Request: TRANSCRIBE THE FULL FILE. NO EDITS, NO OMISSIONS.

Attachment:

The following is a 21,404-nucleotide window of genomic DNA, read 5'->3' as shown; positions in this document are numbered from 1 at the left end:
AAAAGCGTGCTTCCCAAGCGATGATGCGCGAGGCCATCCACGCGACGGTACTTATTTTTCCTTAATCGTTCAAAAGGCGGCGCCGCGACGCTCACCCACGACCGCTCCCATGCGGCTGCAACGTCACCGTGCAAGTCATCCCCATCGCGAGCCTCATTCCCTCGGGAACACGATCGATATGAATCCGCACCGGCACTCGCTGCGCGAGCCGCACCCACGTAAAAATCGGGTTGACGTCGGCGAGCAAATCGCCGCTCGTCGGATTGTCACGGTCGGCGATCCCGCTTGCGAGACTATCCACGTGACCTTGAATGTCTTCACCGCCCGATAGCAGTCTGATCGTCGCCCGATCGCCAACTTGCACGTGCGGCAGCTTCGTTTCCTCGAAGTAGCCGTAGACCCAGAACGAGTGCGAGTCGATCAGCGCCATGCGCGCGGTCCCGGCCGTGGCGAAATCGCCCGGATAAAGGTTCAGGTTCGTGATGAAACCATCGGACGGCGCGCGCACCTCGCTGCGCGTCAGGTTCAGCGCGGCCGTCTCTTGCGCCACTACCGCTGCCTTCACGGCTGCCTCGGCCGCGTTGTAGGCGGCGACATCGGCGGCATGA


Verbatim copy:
The following is a 21,404-nucleotide window of genomic DNA, read 5'->3' as shown; positions in this document are numbered from 1 at the left end:
AAAAGCGTGCTTCCCAAGCGATGATGCGCGAGGCCATCCACGCGACGGTACTTATTTTTCCTTAATCGTTCAAAAGGCGGCGCCGCGACGCTCACCCACGACCGCTCCCATGCGGCTGCAACGTCACCGTGCAAGTCATCCCCATCGCGAGCCTCATTCCCTCGGGAACACGATCGATATGAATCCGCACCGGCACTCGCTGCGCGAGCCGCACCCACGTAAAAATCGGGTTGACGTCGGCGAGCAAATCGCCGCTCGTCGGATTGTCACGGTCGGCGATCCCGCTTGCGAGACTATCCACGTGACCTTGAATGTCTTCACCGCCCGATAGCAGTCTGATCGTCGCCCGATCGCCAACTTGCACGTGCGGCAGCTTCGTTTCCTCGAAGTAGCCGTAGACCCAGAACGAGTGCGAGTCGATCAGCGCCATGCGCGCGGTCCCGGCCGTGGCGAAATCGCCCGGATAAAGGTTCAGGTTCGTGATGAAACCATCGGACGGCGCGCGCACCTCGCTGCGCGTCAGGTTCAGCGCGGCCGTCTCTTGCGCCACTACCGCTGCCTTCACGGCTGCCTCGGCCGCGTTGTAGGCGGCGACATCGGCGGCATGA